MILWAUKEE -- If you are an athlete or a musician, an actor or a writer, your true personality becomes more evident the larger the sample size. One notable Marquette University alum continues to reveal himself and his upbringing through his works.
To his four children, Steve Rushin is just "dad."
"My 13-year-old daughter, I asked her a couple of years ago what she wanted to be when she grew up and she said, 'I don't want to be anything,' and I said 'well, you have to be something. We're all something when we grow up,' and she said, 'yeah but Dad, you're not anything and I want to be like you.' I kind of see, I sit alone in my room on my laptop writing stories and it doesn't look like I'm doing anything," said Rushin.
Looks can obviously be deceiving. Rushin has Sports Illustrated on his resume -- and Time Magazine and Golf Digest. He's a former national Sportswriter of the Year and a four-time finalist for the National Magazine Award -- and he likes writing books best of all.
FOX6's Tim Van Vooren: "Do you still get writer's block? Does that happen Steve?"
"It's a myth. Writer's block to me is a myth. Only writers could come up with writer's block. I've never called a plumber and asked them to come unclog my sink and have the guy say, 'I can't do it today. I've got plumber's block.' So whoever came up with writer's block, hey, God bless them. It's a good excuse, but no. If you want to write -- and particularly if you want to write for money or for a career -- you've got to sit down and write," said Rushin.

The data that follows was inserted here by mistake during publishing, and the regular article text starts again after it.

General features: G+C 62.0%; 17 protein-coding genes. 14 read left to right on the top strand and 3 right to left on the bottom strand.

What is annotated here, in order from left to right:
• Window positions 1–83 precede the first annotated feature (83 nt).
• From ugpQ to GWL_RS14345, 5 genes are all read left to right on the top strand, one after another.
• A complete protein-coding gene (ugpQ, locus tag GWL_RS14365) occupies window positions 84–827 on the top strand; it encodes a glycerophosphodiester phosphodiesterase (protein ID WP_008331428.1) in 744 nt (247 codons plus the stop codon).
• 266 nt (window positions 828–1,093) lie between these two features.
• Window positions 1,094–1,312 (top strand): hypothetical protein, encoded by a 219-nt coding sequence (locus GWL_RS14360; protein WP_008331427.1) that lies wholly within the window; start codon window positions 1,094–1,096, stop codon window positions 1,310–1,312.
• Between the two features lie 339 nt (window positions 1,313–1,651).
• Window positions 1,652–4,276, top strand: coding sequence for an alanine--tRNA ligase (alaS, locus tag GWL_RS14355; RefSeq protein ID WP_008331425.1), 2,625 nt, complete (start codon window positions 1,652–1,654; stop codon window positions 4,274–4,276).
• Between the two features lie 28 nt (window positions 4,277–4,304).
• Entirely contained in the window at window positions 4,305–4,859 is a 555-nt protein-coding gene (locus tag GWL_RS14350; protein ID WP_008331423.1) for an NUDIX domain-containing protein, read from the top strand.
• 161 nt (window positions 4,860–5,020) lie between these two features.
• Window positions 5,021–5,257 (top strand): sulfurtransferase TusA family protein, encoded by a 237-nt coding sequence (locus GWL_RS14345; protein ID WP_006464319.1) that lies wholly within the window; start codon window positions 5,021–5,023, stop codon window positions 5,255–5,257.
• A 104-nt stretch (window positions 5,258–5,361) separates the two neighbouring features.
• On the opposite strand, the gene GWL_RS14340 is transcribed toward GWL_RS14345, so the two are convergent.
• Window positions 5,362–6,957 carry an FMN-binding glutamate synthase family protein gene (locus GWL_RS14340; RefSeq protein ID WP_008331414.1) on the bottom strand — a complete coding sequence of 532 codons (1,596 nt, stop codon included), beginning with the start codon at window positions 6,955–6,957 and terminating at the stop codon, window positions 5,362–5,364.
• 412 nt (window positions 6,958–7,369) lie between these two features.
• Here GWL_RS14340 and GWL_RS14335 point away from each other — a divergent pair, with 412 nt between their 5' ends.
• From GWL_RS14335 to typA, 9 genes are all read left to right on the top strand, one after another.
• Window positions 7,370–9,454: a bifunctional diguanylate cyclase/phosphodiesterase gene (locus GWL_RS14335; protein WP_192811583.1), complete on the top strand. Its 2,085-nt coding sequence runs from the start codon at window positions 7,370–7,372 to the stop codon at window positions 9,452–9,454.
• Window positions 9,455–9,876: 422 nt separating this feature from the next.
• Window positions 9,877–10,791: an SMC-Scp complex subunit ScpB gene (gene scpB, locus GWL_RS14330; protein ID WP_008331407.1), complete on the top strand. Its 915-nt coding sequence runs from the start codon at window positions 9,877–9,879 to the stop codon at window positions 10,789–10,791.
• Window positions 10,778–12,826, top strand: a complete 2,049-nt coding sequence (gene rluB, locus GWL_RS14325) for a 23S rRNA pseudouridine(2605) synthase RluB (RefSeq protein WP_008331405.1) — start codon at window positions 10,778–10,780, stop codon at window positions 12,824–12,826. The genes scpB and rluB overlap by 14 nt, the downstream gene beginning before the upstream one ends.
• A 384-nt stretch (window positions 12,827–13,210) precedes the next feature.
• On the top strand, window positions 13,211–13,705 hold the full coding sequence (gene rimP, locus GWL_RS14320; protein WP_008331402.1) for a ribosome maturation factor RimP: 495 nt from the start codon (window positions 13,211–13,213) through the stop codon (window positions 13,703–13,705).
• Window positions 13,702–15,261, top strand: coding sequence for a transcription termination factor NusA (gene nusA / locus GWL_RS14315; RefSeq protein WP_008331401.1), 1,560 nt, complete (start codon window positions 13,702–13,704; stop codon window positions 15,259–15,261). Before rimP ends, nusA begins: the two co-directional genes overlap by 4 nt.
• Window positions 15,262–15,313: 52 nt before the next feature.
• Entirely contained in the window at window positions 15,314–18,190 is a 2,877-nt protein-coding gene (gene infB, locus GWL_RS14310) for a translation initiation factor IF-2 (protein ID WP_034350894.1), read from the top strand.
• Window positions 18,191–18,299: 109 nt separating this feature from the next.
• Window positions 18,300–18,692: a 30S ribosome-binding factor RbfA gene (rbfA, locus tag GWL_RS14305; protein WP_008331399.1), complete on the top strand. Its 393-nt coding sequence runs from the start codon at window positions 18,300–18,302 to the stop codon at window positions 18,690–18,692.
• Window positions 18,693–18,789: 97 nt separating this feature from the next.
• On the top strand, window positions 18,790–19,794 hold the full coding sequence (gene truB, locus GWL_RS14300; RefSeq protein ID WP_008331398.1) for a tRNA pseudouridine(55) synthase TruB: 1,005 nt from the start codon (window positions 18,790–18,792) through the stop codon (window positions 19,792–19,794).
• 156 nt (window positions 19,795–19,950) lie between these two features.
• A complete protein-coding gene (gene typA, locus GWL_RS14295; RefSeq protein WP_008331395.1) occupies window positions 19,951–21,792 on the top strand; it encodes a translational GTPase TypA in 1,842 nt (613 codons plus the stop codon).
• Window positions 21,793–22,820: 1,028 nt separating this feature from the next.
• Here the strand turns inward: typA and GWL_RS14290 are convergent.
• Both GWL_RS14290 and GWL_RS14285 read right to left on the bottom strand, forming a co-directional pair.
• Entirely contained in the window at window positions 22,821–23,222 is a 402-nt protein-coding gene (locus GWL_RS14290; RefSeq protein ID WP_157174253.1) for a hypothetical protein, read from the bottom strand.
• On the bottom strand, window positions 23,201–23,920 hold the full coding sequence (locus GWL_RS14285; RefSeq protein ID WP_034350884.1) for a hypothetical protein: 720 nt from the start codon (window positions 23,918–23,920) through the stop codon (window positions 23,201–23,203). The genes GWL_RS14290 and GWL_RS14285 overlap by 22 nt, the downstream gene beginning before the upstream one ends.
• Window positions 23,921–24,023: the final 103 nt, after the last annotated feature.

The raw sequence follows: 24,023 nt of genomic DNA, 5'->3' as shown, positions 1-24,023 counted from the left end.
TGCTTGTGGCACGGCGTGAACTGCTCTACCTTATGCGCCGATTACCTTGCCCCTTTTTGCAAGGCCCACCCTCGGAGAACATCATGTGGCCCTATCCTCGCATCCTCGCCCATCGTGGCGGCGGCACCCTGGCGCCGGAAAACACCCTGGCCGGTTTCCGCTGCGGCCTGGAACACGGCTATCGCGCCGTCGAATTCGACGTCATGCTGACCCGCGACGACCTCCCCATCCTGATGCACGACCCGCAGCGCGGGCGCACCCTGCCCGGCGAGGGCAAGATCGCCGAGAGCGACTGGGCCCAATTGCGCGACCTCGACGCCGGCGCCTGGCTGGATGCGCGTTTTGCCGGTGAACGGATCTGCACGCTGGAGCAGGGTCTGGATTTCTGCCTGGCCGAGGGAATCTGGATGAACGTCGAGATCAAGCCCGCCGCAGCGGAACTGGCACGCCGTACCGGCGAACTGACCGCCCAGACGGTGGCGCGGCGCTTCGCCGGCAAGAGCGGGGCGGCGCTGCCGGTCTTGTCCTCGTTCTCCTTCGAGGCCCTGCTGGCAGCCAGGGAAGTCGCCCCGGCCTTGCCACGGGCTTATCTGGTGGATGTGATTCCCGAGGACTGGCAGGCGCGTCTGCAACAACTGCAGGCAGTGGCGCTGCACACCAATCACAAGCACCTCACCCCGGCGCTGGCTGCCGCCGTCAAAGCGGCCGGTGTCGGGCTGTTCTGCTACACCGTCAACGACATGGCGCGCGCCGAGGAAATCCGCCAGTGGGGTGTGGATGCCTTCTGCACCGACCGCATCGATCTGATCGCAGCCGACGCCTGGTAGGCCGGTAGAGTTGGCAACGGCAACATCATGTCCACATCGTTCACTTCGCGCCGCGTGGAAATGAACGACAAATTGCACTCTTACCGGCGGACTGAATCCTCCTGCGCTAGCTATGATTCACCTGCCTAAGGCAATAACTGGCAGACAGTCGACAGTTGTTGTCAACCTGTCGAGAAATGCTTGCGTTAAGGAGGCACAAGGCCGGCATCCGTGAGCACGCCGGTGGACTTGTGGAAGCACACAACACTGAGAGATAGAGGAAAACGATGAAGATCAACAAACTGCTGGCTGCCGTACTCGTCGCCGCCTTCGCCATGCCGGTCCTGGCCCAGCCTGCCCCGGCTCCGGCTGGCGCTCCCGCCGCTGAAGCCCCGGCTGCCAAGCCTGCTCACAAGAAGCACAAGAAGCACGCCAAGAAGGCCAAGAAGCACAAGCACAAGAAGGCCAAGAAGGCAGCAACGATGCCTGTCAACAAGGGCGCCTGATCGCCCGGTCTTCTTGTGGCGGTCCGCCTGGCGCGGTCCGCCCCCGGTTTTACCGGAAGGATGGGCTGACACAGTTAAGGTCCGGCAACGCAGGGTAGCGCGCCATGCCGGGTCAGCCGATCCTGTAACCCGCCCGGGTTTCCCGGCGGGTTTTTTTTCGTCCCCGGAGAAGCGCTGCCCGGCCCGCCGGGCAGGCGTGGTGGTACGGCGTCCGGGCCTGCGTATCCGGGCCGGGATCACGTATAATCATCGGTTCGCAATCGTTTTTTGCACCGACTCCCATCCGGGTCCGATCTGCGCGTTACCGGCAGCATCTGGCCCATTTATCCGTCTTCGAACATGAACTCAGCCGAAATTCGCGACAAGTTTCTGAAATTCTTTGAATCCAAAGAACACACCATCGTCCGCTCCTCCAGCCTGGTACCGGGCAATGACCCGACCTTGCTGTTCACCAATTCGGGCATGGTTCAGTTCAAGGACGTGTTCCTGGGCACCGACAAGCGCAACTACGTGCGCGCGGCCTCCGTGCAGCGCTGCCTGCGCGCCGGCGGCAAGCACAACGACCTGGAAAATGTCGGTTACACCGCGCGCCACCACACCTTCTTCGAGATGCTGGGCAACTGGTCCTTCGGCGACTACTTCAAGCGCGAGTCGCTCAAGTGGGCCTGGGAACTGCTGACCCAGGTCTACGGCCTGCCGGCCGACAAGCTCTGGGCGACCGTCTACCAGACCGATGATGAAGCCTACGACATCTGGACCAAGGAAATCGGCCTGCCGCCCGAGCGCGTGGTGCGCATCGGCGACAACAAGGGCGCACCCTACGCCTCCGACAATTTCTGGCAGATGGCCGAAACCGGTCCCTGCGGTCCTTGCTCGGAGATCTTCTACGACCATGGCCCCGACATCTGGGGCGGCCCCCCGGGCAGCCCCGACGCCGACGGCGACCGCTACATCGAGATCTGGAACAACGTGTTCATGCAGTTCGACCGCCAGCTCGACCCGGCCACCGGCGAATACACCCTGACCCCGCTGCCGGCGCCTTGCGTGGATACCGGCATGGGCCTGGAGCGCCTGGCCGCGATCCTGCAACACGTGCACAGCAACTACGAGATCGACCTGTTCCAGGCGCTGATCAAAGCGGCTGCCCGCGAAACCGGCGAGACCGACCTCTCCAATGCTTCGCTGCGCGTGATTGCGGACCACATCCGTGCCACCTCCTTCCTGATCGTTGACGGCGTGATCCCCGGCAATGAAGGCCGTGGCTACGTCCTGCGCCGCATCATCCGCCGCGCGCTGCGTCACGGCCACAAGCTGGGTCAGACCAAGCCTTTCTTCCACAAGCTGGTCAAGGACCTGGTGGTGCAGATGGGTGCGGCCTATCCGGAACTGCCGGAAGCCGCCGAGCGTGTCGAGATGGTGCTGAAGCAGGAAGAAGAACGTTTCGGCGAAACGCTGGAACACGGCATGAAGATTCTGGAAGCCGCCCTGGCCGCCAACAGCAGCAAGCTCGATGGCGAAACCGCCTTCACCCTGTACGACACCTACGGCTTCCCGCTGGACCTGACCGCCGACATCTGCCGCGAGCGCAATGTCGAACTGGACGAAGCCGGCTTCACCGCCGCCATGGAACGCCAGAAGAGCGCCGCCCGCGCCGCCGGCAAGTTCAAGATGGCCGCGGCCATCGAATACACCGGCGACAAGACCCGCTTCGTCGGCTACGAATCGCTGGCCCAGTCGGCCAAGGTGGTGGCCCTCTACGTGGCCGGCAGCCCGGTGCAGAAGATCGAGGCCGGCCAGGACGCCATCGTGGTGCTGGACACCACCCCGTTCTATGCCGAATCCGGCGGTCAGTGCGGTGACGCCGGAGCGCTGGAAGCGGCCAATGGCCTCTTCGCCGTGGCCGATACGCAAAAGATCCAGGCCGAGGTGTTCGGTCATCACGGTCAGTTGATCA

Consumption of the written word has changed a lot since Rushin first found an audience for his efforts with his mother's bridge club.
"The best compliment you can get is when somebody has read, whether it is an 800-word column or an 80,000-word book, is that it has moved them in some way or enlightened them or even enraged them in some way. The beauty of social media and sports writing these days is you can definitely see when you've moved somebody happily and probably more importantly to rage," said Rushin.
Rushin offers his perspective to those who hope to be a part of whatever shape media takes moving forward. He spent a full February day back at his alma mater, Marquette University. He's been involved with the school's mentoring program for years. He recalled his formative years in Milwaukee.
"In terms of being educated by the Jesuits and the social justice aspect of it, being in a city where you saw a lot of poverty and a different, less-sheltered existence than I had growing up, it made me look outward toward doing things for others," Rushin said.
Rushin said he was very fortunate to attend school at Marquette. The fit was terrific -- especially since it was the only college that he applied for.
Thirty years and countless stories later, Steve Rushin continues to connect with readers by sharing his writing gift -- and his family does know he is really something.